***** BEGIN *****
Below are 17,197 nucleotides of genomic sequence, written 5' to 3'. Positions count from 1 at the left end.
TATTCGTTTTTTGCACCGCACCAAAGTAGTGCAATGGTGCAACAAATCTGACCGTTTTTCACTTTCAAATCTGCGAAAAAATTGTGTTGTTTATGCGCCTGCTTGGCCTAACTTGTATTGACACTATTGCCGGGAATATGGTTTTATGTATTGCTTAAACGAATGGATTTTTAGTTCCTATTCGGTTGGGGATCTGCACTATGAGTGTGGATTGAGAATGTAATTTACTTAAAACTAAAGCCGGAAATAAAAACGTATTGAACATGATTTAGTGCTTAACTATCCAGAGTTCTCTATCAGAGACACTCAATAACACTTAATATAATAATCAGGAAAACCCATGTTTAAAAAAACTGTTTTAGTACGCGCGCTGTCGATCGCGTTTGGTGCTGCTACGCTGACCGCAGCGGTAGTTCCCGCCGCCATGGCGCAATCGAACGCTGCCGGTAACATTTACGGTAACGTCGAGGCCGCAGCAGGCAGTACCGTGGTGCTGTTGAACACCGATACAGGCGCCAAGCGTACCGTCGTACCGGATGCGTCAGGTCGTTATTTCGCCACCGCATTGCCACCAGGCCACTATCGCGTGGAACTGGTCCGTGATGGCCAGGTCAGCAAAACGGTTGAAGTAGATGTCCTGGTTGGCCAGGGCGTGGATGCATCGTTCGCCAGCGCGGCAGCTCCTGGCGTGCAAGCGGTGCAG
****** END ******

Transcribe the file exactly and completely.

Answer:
Below are 17,197 nucleotides of genomic sequence, written 5' to 3'. Positions count from 1 at the left end.
TATTCGTTTTTTGCACCGCACCAAAGTAGTGCAATGGTGCAACAAATCTGACCGTTTTTCACTTTCAAATCTGCGAAAAAATTGTGTTGTTTATGCGCCTGCTTGGCCTAACTTGTATTGACACTATTGCCGGGAATATGGTTTTATGTATTGCTTAAACGAATGGATTTTTAGTTCCTATTCGGTTGGGGATCTGCACTATGAGTGTGGATTGAGAATGTAATTTACTTAAAACTAAAGCCGGAAATAAAAACGTATTGAACATGATTTAGTGCTTAACTATCCAGAGTTCTCTATCAGAGACACTCAATAACACTTAATATAATAATCAGGAAAACCCATGTTTAAAAAAACTGTTTTAGTACGCGCGCTGTCGATCGCGTTTGGTGCTGCTACGCTGACCGCAGCGGTAGTTCCCGCCGCCATGGCGCAATCGAACGCTGCCGGTAACATTTACGGTAACGTCGAGGCCGCAGCAGGCAGTACCGTGGTGCTGTTGAACACCGATACAGGCGCCAAGCGTACCGTCGTACCGGATGCGTCAGGTCGTTATTTCGCCACCGCATTGCCACCAGGCCACTATCGCGTGGAACTGGTCCGTGATGGCCAGGTCAGCAAAACGGTTGAAGTAGATGTCCTGGTTGGCCAGGGCGTGGATGCATCGTTCGCCAGCGCGGCAGCTCCTGGCGTGCAAGCGGTGCAG